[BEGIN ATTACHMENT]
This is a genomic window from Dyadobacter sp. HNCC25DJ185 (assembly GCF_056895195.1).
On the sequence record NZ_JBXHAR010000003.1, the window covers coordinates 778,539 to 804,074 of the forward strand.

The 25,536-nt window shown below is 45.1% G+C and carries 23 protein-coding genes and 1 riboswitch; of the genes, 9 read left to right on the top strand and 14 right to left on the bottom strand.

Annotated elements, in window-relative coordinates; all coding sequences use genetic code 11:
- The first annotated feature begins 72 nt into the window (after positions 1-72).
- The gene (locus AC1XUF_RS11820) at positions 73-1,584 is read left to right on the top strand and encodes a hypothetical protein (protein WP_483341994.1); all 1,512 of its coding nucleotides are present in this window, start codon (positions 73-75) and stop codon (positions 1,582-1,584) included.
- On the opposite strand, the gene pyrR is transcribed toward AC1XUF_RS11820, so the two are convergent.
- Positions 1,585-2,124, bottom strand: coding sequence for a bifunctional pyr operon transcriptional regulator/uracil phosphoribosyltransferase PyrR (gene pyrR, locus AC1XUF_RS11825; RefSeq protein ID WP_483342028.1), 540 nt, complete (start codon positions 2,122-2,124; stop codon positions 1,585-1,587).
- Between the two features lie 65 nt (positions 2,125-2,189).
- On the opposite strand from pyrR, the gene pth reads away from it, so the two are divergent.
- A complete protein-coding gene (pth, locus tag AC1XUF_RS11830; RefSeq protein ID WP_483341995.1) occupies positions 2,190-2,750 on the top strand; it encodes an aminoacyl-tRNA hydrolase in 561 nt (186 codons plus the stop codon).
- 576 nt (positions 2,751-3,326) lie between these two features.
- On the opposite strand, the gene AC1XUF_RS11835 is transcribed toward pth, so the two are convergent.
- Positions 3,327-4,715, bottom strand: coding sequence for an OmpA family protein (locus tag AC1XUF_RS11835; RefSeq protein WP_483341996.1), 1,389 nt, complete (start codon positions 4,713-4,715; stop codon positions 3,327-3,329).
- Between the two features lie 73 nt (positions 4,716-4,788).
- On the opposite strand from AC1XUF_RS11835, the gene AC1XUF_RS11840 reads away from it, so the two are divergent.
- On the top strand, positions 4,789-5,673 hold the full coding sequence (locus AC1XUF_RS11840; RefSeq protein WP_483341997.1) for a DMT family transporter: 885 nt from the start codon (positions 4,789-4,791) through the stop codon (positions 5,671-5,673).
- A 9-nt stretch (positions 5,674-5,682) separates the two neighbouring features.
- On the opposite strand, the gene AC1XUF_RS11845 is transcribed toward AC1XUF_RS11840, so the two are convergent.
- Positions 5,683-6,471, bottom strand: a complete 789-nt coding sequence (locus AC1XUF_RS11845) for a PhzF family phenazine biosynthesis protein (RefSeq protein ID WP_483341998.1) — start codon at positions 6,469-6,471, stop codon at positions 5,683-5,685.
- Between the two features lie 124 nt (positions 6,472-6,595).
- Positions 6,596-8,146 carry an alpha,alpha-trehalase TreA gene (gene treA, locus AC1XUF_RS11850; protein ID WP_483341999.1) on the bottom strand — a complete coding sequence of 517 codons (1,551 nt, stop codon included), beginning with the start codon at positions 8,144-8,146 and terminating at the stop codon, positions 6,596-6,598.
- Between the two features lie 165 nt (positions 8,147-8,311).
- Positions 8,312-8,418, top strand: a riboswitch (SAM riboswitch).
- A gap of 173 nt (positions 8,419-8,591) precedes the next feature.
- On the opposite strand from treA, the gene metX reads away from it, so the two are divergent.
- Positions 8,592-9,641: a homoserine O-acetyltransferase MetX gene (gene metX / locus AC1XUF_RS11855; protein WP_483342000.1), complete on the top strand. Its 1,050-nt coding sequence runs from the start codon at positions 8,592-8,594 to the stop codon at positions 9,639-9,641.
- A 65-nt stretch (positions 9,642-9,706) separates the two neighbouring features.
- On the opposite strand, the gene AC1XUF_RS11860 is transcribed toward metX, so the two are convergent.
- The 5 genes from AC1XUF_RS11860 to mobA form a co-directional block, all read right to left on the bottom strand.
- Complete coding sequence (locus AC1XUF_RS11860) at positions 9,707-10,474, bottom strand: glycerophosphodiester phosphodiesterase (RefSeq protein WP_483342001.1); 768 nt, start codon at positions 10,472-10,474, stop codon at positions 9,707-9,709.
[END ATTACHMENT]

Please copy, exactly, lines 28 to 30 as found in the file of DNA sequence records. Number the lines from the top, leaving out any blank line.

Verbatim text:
- A 65-nt stretch (positions 9,642-9,706) separates the two neighbouring features.
- On the opposite strand, the gene AC1XUF_RS11860 is transcribed toward metX, so the two are convergent.
- The 5 genes from AC1XUF_RS11860 to mobA form a co-directional block, all read right to left on the bottom strand.